“I simply love leading a natural bodybuilding lifestyle. putting practically all of my attention and effort into what I eat, exercise, sleep, and work as well (I need money for food). I also like the fact that my lifestyle keeps me physically healthy and fit.
NABBA and IFBB
Aaron was permitted to participate in IFBB and NABBA competitions while being barred from ANB competitions. And he did precisely this.
Having learned from his error, he avoided using any illegal substances and took two years off to build up his physique. His diligence paid off.
Aaron won the 2012 NABBA and IFBB State Championships after regaining his strength.
Further Success and Social Media
Aaron participated in six shows in 2013 after his prohibition from participating in ANB competitions was lifted, winning two more titles.
Around this time, Aaron’s amazing body on social media started to gain attention. His new supporters gave him the moniker “Iron Curtis,” and he continued to amass a sizable following on Instagram.
Iron Curtis had established himself as a fitness icon by 2016, spreading his passion for exercise and encouraging others to follow their aspirations.
“I have generally always had 2-3 off days/week. My body responds better when training less frequently.”
Aaron Curtis is a firm believer in paying close attention to his form when working out. He wants to force his body to adapt and grow by subjecting his muscles to a heavier load than in previous training sessions.
Depending on how his muscles are doing or how busy he is, Iron Curtis works out at the gym 5–6 times per week. He does sets of 1-3 reps and 6-12 total.
Here is Aaron’s suggested exercise schedule:
Monday – Shoulders/Triceps
- DB Shoulder Press 1-3 x 6-12
- Smith Machine Shoulder Press 1-3 x 6-12
- DB Lateral Raise (seated) 1-3 x 8-15
- DB Shrug 1-3 x 8-15
- Dips 1-3 x 6-12
- Close Grip Bench1-3 x 6-12
- Close Grip Overhead Press (I made this up, triceps tendons don’t like isolation stuff) 1-3 x 6-12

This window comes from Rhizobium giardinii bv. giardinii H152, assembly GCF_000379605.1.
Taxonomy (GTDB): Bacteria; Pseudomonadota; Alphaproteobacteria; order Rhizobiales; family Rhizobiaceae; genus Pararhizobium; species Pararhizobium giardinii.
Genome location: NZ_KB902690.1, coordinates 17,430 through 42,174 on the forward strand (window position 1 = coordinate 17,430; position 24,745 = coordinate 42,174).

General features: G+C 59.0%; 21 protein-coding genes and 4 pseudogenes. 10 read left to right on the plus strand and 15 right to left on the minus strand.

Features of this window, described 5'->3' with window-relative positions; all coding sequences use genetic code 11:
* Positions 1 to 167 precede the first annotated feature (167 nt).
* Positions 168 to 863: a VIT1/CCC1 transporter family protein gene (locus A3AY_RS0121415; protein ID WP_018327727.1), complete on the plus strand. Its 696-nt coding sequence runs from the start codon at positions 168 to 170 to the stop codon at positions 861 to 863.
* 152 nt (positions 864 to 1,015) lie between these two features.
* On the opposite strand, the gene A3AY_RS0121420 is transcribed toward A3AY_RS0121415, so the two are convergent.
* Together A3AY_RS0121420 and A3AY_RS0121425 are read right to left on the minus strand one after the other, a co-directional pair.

Tuesday – Back/Rear Delt
- Chin-Up (close, neutral grip) 1-3 x 6-12
- Lat Pulldown (supinated grip) 1-3 x 6-12
- Barbell Row (pronated grip) 1-3 x 6-12
- Seated Row (neutral grip) 1-3 x 6-12
- Rear Cable Fly (for rear delts) 1-3 x 8-15
- Deadlift 1-3 x 6-12
Wednesday – Off or Calves/Abs
- Standing Calf Raise 1-3 x 8-15
- Calf Press (on 180 deg leg press) 1-3 x 8-15
- Hanging Leg Raise 2 x 10-15
- Weighted Sit-Up (decline bench) 2 x 10-15
Thursday – Chest/Biceps
- Bench Press 1-3 x 6-12
- DB Low Incline Press 1-3 x 6-12
- Barbell Incline Press 1-3 x 6-12
- Cable Fly 1-3 x 8-15
- Barbell Curl 1-3 x 6-12
- DB Incline Curl 1-3 x 6-12
- Reverse Cable Curl 1-3 x 6-12
Friday – Quads/Hams
- Squat 1-3 x 8-15
- Leg Press (45 deg) 1-3 x 8-15
- Lunge (stationary, alternating) 1-3 x 8-15
- Straight Leg Deadlift 1-3 x 6-12
- Seated Leg Curl 1-3 x 6-12
Saturday – Off or Weakpoint Training
- Various triceps/biceps work, higher reps, shorter rests.
Sunday – Off
- Rest day
“Find a form of training you enjoy and do it well. Get your nutrition in check. Be consistent and give yourself time, nothing great happens over night.”
The majority of Aaron’s time is spent building muscle, which contributes to his already large body. However, he takes the time to reduce body fat every two years. Iron Curtis makes an effort to maintain his leanness while bulking, adding little to no body fat.
The Australian ate up to seven meals a day to maintain a strong metabolism and a well-fueled, growth-ready body.
- 2 cups muesli, 333g low-fat plain yogurt, 166g cottage cheese, and 1 apple.
- 250g kangaroo mince, 2 lettuce leaves, 1/6 avocado, 1/2 tomato, 1 celery stick,1 small mushroom, nuts, seeds, apple cider vinegar, and 30ml flax oil.
- (Pre Workout) 2 cups brown rice (cooked), 270g tuna, lemon juice, sweet chili sauce, and 1 banana.
- Pre Training Shake: 15g whey, 5g BCAA, 20g dextrose.
- Intra Training Shake: 5g BCAA, 20g dextrose.
- Post Training Shake: 30g whey, 5g BCAA, and 40g dextrose.
- (Post Workout) 200-250g chicken breast, 300-400g potatoes, salt, and pepper.
- UPS Pro Form (Meal Replacement).
- 250-300 steak/chops, steamed veg/salad.
- 4 eggs, 1/6 avocado, 90g tuna, 30ml olive oil, salt, and pepper.
- Whey Protein
“I have a very supportive wife and my parents have always supported me in everything I have done.”
Influences and Idols
Aaron says that his wife and family have been his greatest sources of inspiration throughout “everything.”
Aaron cites many bodybuilders, including Ronnie Coleman, Arnold Schwarzenegger, Dorian Yates, Flex Wheeler, Frank Zane, Kai Green, and Evan Centopani, as influences in the fitness business.
“Lift weights. Eat as many calories as possible, whilst still at a deficit. Drop weight SLOWLY.”
What Aaron Curtis Can Teach us?
If we can learn anything from Aaron Curtis, it’s to never give up in difficult circumstances. Iron Curtis has torn his ligament twice and been disqualified from competitions, yet he always bounced back to win awards and further his success.
All of us experience challenging periods in life, but if we work long and hard enough to achieve our goals, we will succeed.